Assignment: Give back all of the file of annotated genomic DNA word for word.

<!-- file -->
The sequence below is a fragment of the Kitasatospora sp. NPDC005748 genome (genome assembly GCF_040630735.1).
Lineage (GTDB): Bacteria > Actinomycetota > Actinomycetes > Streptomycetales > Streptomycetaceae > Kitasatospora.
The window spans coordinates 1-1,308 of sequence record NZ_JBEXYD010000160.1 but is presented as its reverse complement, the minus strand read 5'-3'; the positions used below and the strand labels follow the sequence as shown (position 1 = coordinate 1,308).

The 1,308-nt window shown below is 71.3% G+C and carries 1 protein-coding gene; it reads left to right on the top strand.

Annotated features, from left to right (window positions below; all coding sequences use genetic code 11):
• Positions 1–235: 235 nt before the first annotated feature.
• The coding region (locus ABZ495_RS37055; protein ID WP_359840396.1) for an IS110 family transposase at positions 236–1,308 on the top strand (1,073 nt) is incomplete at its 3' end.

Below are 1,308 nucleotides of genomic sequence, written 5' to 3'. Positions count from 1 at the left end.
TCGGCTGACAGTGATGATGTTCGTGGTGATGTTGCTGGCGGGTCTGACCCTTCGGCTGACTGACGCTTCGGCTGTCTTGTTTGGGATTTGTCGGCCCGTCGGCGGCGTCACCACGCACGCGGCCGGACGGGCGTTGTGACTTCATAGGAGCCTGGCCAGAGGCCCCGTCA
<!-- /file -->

The sequence below is a fragment of the Kitasatospora sp. NPDC005748 genome (genome assembly GCF_040630735.1).
Lineage (GTDB): Bacteria > Actinomycetota > Actinomycetes > Streptomycetales > Streptomycetaceae > Kitasatospora.
The window spans coordinates 1-1,308 of sequence record NZ_JBEXYD010000160.1 but is presented as its reverse complement, the minus strand read 5'-3'; the positions used below and the strand labels follow the sequence as shown (position 1 = coordinate 1,308).

The 1,308-nt window shown below is 71.3% G+C and carries 1 protein-coding gene; it reads left to right on the top strand.

Annotated features, from left to right (window positions below; all coding sequences use genetic code 11):
• Positions 1–235: 235 nt before the first annotated feature.
• The coding region (locus ABZ495_RS37055; protein ID WP_359840396.1) for an IS110 family transposase at positions 236–1,308 on the top strand (1,073 nt) is incomplete at its 3' end.

Below are 1,308 nucleotides of genomic sequence, written 5' to 3'. Positions count from 1 at the left end.
TCGGCTGACAGTGATGATGTTCGTGGTGATGTTGCTGGCGGGTCTGACCCTTCGGCTGACTGACGCTTCGGCTGTCTTGTTTGGGATTTGTCGGCCCGTCGGCGGCGTCACCACGCACGCGGCCGGACGGGCGTTGTGACTTCATAGGAGCCTGGCCAGAGGCCCCGTCA